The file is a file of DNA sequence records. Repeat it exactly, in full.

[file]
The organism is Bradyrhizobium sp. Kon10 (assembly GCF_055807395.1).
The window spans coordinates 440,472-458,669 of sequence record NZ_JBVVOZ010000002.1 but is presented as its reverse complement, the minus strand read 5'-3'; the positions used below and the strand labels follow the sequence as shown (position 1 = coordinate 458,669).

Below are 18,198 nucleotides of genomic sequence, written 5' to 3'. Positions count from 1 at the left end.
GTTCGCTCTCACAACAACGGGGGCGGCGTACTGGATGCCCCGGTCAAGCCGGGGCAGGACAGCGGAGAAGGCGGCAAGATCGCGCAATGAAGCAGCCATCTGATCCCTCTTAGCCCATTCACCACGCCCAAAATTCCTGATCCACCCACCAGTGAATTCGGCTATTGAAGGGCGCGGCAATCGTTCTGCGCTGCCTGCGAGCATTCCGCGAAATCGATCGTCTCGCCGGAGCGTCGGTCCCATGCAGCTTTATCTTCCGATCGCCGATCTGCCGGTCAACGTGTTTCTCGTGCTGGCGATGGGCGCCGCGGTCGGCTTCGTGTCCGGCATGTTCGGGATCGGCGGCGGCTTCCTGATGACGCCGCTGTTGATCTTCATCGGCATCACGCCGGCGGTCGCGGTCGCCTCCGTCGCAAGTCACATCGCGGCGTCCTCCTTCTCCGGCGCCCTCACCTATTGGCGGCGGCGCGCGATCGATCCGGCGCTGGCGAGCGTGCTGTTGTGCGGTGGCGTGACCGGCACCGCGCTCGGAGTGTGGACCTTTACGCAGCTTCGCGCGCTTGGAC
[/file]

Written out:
The organism is Bradyrhizobium sp. Kon10 (assembly GCF_055807395.1).
The window spans coordinates 440,472-458,669 of sequence record NZ_JBVVOZ010000002.1 but is presented as its reverse complement, the minus strand read 5'-3'; the positions used below and the strand labels follow the sequence as shown (position 1 = coordinate 458,669).

Below are 18,198 nucleotides of genomic sequence, written 5' to 3'. Positions count from 1 at the left end.
GTTCGCTCTCACAACAACGGGGGCGGCGTACTGGATGCCCCGGTCAAGCCGGGGCAGGACAGCGGAGAAGGCGGCAAGATCGCGCAATGAAGCAGCCATCTGATCCCTCTTAGCCCATTCACCACGCCCAAAATTCCTGATCCACCCACCAGTGAATTCGGCTATTGAAGGGCGCGGCAATCGTTCTGCGCTGCCTGCGAGCATTCCGCGAAATCGATCGTCTCGCCGGAGCGTCGGTCCCATGCAGCTTTATCTTCCGATCGCCGATCTGCCGGTCAACGTGTTTCTCGTGCTGGCGATGGGCGCCGCGGTCGGCTTCGTGTCCGGCATGTTCGGGATCGGCGGCGGCTTCCTGATGACGCCGCTGTTGATCTTCATCGGCATCACGCCGGCGGTCGCGGTCGCCTCCGTCGCAAGTCACATCGCGGCGTCCTCCTTCTCCGGCGCCCTCACCTATTGGCGGCGGCGCGCGATCGATCCGGCGCTGGCGAGCGTGCTGTTGTGCGGTGGCGTGACCGGCACCGCGCTCGGAGTGTGGACCTTTACGCAGCTTCGCGCGCTTGGAC